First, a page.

Oregon has a generally temperate climate, but there are marked regional variations. The Cascade Range separates the state into two broad climatic zones: the western third, with relatively heavy precipitation and moderate temperatures, and the eastern twothirds, with relatively little precipitation and more extreme temperatures. Within these general regions, climate depends largely on elevation and land configuration.
In January, normal daily mean temperatures range from more than 45°F (7°C) in the coastal sections to between 25°F (–4°C) and 28°F (–2°C) in the southeast. In July, the normal daily means range between 65°F (18°C) and 70°F (21°C) in the plateau regions and central valleys and between 70°F (21°C) and 78°F (26°C) along the eastern border. Oregon's record low temperature, –54°F (–48°C), was registered at Seneca on 10 February 1933; the all-time high, 119°F (48°C), at Pendleton on 10 August 1898.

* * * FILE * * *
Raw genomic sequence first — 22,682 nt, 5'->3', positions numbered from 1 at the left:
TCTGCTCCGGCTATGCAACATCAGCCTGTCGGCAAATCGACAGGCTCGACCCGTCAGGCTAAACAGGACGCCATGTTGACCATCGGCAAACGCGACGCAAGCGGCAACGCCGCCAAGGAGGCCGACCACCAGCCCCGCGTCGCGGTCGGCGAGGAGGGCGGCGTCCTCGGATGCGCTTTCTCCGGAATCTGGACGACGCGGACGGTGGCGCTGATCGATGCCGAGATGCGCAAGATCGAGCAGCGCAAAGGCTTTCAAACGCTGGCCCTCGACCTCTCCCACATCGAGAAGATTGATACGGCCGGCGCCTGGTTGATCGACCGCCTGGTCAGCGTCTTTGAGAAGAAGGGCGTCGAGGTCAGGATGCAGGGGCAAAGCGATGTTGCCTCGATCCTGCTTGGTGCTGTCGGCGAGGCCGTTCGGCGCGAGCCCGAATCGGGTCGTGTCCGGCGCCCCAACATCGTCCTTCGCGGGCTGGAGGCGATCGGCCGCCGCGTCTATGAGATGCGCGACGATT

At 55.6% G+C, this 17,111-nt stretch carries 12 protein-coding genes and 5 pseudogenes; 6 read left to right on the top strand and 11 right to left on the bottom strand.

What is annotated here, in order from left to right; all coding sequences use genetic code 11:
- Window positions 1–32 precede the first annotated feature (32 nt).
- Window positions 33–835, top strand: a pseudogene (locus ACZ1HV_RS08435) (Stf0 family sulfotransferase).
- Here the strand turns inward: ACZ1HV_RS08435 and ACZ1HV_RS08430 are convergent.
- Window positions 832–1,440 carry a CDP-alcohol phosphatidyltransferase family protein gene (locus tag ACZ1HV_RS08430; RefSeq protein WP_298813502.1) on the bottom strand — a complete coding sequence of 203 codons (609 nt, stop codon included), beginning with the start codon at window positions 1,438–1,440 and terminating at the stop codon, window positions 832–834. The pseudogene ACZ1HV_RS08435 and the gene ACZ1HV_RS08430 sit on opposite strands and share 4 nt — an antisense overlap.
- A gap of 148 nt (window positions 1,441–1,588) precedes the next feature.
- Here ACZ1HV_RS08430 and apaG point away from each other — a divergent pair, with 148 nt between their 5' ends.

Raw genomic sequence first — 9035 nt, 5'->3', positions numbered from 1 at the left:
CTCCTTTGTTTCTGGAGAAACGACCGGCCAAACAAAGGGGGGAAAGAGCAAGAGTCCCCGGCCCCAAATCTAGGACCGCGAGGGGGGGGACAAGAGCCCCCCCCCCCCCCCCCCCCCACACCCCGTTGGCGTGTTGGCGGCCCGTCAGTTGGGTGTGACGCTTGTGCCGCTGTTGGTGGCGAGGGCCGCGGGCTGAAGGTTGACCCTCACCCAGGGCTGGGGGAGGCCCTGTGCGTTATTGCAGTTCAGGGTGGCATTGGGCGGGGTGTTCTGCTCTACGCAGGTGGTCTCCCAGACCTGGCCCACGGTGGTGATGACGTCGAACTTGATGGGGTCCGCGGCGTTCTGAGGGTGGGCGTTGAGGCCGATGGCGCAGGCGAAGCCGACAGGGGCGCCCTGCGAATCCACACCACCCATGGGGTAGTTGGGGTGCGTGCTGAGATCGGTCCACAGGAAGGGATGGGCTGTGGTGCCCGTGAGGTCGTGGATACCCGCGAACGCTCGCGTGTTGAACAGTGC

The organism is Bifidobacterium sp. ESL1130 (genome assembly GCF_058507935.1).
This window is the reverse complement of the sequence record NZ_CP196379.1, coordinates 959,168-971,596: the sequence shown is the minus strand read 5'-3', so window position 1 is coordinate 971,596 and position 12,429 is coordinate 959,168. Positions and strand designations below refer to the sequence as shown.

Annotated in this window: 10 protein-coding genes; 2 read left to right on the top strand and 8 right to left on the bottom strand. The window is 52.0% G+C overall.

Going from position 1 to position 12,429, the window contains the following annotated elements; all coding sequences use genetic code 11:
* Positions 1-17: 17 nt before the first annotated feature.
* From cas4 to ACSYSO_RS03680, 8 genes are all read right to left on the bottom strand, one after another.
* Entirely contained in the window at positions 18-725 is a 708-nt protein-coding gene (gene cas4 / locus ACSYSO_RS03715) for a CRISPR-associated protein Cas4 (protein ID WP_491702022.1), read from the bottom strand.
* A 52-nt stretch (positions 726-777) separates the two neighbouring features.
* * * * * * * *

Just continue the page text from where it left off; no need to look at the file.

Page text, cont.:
The Cascades serve as a barrier to the warm, moist winds blowing in from the Pacific, confining most precipitation to western Oregon. The average annual rainfall (1971–2000) in Portland was 37 in (94 cm); rainfall elsewhere varied from less than 8 in (20 cm) in the drier plateau regions to as much as 200 in (508 cm) at locations on the upper west slopes of the Coast Range. In the Blue Mountains and the Columbia River Basin, totals are about 15 in (38 cm) to 20 in (51 cm). In Portland, fog is common, and the sun shines, on average, during only 39% of the daylight hours—one of the lowest such percentages for any major US city. From 300 in (760 cm) to 550 in (1,400 cm) of snow falls each year in the highest reaches of the Cascades.